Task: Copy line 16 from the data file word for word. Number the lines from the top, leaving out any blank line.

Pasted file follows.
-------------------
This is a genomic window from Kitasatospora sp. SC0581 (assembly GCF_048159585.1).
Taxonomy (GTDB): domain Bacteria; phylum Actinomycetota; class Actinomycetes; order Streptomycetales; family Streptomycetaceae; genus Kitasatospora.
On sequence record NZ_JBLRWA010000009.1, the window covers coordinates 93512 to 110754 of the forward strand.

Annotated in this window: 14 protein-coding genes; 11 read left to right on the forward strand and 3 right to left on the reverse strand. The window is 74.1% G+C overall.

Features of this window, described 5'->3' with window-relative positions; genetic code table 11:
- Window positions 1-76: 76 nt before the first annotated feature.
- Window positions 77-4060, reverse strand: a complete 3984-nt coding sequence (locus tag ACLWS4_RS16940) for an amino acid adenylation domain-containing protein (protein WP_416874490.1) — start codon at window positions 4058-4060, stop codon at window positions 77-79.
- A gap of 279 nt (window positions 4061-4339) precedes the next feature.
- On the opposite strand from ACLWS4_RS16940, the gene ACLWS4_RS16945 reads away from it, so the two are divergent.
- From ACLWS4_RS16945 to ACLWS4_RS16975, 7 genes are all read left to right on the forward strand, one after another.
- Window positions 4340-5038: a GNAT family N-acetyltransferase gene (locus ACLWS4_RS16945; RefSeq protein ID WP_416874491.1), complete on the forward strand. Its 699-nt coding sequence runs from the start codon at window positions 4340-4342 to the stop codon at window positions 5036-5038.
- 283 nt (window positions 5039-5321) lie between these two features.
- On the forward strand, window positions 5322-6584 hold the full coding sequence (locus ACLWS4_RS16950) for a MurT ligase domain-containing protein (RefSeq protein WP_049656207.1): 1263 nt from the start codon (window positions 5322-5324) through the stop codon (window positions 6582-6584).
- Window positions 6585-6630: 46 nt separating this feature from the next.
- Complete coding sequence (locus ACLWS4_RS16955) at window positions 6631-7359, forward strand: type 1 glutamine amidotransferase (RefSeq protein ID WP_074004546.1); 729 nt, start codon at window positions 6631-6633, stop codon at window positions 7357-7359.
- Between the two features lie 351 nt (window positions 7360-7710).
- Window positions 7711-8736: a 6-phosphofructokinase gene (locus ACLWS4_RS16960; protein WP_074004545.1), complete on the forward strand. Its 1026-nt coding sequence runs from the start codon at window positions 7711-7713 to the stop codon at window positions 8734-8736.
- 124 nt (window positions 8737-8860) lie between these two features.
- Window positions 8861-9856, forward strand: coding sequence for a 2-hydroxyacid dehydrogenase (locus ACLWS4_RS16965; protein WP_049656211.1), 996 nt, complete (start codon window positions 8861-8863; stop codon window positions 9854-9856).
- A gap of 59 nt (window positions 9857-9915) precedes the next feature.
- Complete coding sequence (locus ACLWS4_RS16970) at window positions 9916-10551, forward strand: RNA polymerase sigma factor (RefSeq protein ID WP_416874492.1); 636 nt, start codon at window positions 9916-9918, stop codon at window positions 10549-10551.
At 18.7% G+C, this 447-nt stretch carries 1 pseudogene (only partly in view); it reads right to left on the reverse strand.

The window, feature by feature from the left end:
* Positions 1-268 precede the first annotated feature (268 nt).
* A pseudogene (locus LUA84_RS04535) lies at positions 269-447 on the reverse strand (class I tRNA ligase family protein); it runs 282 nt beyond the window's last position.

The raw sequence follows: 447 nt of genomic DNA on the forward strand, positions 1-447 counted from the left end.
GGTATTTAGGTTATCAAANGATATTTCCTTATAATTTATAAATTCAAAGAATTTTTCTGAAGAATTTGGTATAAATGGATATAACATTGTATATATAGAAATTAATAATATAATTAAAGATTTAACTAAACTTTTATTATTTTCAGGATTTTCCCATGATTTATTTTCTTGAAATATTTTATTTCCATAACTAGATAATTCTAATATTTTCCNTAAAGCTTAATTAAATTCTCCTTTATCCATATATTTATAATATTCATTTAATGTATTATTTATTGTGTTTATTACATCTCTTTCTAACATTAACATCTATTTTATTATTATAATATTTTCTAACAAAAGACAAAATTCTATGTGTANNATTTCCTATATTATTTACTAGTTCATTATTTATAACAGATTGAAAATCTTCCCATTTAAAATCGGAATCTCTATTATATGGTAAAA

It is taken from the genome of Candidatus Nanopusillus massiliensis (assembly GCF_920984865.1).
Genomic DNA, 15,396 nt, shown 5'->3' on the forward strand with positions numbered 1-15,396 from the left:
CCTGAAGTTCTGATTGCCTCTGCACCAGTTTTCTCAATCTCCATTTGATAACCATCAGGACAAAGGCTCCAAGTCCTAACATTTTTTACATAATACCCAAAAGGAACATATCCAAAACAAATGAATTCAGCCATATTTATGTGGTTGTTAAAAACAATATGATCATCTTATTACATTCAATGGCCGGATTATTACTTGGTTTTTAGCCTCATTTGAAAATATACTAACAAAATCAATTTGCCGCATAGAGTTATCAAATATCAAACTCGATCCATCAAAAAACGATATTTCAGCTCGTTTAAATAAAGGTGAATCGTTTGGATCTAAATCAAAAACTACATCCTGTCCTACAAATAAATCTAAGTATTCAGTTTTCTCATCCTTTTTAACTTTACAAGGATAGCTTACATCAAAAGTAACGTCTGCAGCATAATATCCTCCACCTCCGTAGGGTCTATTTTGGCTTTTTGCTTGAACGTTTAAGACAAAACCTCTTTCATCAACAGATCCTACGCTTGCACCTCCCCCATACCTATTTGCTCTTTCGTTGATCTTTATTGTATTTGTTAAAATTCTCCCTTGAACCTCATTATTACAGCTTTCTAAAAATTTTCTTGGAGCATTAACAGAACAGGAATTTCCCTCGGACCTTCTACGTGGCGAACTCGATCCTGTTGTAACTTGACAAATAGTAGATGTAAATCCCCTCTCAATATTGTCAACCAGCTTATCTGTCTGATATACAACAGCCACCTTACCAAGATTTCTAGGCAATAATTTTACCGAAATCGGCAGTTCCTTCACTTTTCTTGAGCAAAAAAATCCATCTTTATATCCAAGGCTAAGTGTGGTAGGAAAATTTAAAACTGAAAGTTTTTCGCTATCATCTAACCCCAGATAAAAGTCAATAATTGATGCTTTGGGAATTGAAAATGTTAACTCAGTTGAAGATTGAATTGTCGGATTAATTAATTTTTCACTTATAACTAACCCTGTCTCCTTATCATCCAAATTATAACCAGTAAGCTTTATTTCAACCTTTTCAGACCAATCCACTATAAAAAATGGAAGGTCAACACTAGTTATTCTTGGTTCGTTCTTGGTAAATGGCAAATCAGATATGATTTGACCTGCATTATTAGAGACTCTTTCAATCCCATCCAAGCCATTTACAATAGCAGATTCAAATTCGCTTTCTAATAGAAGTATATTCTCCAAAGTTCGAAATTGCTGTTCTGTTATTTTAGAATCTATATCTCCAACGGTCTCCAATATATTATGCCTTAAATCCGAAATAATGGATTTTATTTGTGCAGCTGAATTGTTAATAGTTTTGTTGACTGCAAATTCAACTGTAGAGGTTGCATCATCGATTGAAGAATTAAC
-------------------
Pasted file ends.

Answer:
- Between the two features lie 351 nt (window positions 7360-7710).